“We shouldn’t lose the memory of Ordinance 38,” said board member Beverly Lane who pointed out there had been a big staff turnover at EBRPD with many employees retiring. “Maybe that discussion did not get conveyed beyond the scope of the ordinance.”

Meanwhile the signs are still there and, according to the protesters, there has been a decrease in the number of people walking their dogs on South Park Drive.

Diana Jacobs said she had noticed recently that the stretch of road was sometimes almost empty. “For park managers this isn’t a good result,” she told the board. Eyes and ears on the ground has got to be good for safety, she said.

The board promised to review the situation and report back. Rickles said the only mistake she and the dog-walking lobbyists made was not insisting that the board put the issue on its January 7 agenda. “By the time we get round to February the season will be almost over,” she said.

Read more about wildlife in Berkeley on Berkeleyside.

Related:
Locals call for road closure to prevent slaughter of newts (10.26.12)

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  • Full Disclosure

    The comparison is completely apt. This person gains financially from allowing the packs of off-leash dogs she walks to run around this protected area, just as oil companies gain financially from making statements that fracking and offshore drilling are “safe” and don’t harm the environment.

  • guest

    I agree. It’s also a cheap shot for an anonymous poster calling themselves “Full Disclosure” to be insinuating motives to someone brave enough to actually use her real name.

    Full Disclosure, if you want to get into personal attacks — please use your real name, too, so everyone can google you and ascribe motives to you. That only seems fair.

    Otherwise, let’s all stick to the issues and the facts at hand.

  • anotherguest

    Regardless of motives, the fact is that people tend to justify what they habitually do, and that people tend to want to keep doing what they habitually do.

    Someone who walks dogs regularly on this path is biased.

  • Judith Maguire

    Professional Dog Walkers have not been allowed on South Park Road since late November 2011. We have three loops that we can use in Tilden Park and are limited to 6 dogs. I pay permit fees and carry very high insurance listing EBRPD for this privilege. Who else pays extra fees to use the park might I ask? There are other areas (non EBRPD land) where one can bring more dogs but often there will be two handlers for a larger group. This is a personal matter to me as I very much enjoyed walking my OWN THREE dogs there when it is wet and muddy. SPD is a wonderful resource to many people, especially older folks. I have many retired clients that board with us when they go away but they walk their dogs daily normally. They are heartbroken and outraged that after 20 YEARS of walking there (with the exception of a few months in 1999 when this VERY SAME fight happened) with off-leash dogs that the road has been bared to them with no warning or explanations. Many have breeds of dogs that simply can not get enough exercise on-leash like Aussie Shepherds. There really aren’t that many other places to go in wet weather contrary to what several posters have stated. It is slippery and dangerous on the trails in the rain. I know, I’ve fallen many times but I have no other option when I am working and the heavens have opened up.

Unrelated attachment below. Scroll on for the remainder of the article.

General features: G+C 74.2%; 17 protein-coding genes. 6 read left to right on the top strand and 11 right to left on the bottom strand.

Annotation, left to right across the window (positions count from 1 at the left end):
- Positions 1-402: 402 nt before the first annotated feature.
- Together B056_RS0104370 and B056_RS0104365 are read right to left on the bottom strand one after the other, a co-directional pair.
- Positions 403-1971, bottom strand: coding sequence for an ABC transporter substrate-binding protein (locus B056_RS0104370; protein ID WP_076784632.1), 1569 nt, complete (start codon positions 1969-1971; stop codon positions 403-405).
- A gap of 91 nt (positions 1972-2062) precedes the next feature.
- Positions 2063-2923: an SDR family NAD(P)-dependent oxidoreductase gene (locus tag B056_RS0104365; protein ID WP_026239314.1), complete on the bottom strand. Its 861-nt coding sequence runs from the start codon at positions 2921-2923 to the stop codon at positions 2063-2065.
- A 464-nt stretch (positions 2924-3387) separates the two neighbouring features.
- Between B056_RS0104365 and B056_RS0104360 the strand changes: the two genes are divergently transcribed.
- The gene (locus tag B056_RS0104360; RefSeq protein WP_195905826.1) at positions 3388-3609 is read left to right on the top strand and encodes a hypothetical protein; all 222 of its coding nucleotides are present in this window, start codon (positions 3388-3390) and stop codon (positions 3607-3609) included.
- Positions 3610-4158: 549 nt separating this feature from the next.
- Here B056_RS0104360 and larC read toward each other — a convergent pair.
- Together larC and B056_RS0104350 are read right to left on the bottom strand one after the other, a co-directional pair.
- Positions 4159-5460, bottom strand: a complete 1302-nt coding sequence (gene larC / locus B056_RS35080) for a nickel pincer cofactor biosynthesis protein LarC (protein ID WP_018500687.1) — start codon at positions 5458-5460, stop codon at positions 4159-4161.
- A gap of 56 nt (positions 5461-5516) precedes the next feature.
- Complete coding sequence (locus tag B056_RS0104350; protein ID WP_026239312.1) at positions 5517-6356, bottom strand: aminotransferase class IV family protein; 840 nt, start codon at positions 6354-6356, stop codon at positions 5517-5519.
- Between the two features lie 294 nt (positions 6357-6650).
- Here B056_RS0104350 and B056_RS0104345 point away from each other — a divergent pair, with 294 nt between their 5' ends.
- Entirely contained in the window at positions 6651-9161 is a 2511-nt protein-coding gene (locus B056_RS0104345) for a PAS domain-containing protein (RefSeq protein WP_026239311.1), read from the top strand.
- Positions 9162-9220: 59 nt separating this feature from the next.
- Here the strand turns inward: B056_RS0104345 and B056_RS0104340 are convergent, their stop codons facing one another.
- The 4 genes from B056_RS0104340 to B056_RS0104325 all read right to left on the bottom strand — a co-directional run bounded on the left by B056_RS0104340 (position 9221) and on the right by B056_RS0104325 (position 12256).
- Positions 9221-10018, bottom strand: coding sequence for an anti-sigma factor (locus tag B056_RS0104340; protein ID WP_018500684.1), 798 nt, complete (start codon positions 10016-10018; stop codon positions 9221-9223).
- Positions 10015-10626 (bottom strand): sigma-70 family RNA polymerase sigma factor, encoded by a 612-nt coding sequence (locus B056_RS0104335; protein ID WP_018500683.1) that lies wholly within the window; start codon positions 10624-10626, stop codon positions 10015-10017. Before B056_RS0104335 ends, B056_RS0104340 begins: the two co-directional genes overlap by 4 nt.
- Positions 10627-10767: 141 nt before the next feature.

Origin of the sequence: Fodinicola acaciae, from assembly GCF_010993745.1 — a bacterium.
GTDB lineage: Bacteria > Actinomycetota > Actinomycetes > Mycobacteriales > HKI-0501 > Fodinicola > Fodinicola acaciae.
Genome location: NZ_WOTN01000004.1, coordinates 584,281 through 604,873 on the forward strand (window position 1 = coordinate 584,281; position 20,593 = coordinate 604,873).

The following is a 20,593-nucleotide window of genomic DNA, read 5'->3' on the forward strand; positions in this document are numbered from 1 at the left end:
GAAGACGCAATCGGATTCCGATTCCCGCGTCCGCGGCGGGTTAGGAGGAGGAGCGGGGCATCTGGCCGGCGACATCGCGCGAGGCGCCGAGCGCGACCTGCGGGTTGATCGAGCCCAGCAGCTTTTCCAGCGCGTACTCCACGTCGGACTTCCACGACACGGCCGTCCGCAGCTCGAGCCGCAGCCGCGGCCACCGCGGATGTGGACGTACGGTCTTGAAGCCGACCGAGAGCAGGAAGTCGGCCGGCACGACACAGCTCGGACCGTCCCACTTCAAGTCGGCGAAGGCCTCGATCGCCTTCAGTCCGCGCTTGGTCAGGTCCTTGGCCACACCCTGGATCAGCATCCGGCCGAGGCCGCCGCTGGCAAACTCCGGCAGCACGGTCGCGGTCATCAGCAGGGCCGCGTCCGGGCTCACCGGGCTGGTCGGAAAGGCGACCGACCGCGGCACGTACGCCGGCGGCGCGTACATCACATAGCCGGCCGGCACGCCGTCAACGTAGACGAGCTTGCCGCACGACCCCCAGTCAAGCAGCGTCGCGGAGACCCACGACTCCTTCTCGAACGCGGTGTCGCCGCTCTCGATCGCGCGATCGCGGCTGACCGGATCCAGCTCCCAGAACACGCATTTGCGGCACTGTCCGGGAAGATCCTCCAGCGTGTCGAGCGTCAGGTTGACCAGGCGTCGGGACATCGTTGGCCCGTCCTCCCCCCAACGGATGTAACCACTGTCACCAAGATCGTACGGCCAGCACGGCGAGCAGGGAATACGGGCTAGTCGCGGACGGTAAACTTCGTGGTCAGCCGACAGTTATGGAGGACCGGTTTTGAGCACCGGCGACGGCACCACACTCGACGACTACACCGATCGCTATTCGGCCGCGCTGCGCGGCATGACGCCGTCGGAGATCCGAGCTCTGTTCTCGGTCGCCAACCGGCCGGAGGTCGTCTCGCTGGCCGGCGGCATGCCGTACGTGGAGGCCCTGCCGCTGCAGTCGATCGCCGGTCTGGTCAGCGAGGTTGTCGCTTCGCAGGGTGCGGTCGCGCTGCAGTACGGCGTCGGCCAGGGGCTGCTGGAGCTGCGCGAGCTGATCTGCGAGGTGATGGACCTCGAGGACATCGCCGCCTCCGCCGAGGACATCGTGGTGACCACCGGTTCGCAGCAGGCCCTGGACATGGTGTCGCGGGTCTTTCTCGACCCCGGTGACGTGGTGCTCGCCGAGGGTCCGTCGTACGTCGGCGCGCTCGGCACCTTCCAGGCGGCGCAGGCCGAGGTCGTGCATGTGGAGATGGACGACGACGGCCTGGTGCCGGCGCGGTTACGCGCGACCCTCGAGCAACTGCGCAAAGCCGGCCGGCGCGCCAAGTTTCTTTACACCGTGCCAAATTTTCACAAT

And I would like to add that the people who hire me to walk their dogs are LOCAL TAXPAYERS who can work 9-10 hour days because they know that their dog is getting a good romp. I am a homeowner in the 94708 area code and pay my property tax and mortgage by providing very professional service. You act like my being a “dog walker” is comparable to my being a drug dealer or engaging in some other illicit activity. I support the park with my taxes and my permit fees and my opinion is no less valid because it comes as as a ‘civilian’ dog owner and walker.

  • Judith Maguire

    Dear Guest,
    Were you at the meeting? Were newts even mentioned as a concern in regards to the dogs? The road is closed to cars for the newts, that is where newts ended being part of the conversation. This is about EBRPD following the ruling put out by their own lawyers in 2000. Obviously, the park can change the rules as they want but this is a BIG change that effects many people who have come to use this road daily in wet weather for over 20 years. Do you think this change made without feedback from their constituents (we pay their salaries and elect the board do we not) should go without any public outcry from parties that are actually effected?And I state, once again, that professional dog walkers with more than three dogs cannot use South Park Road as it is not one our approved trails.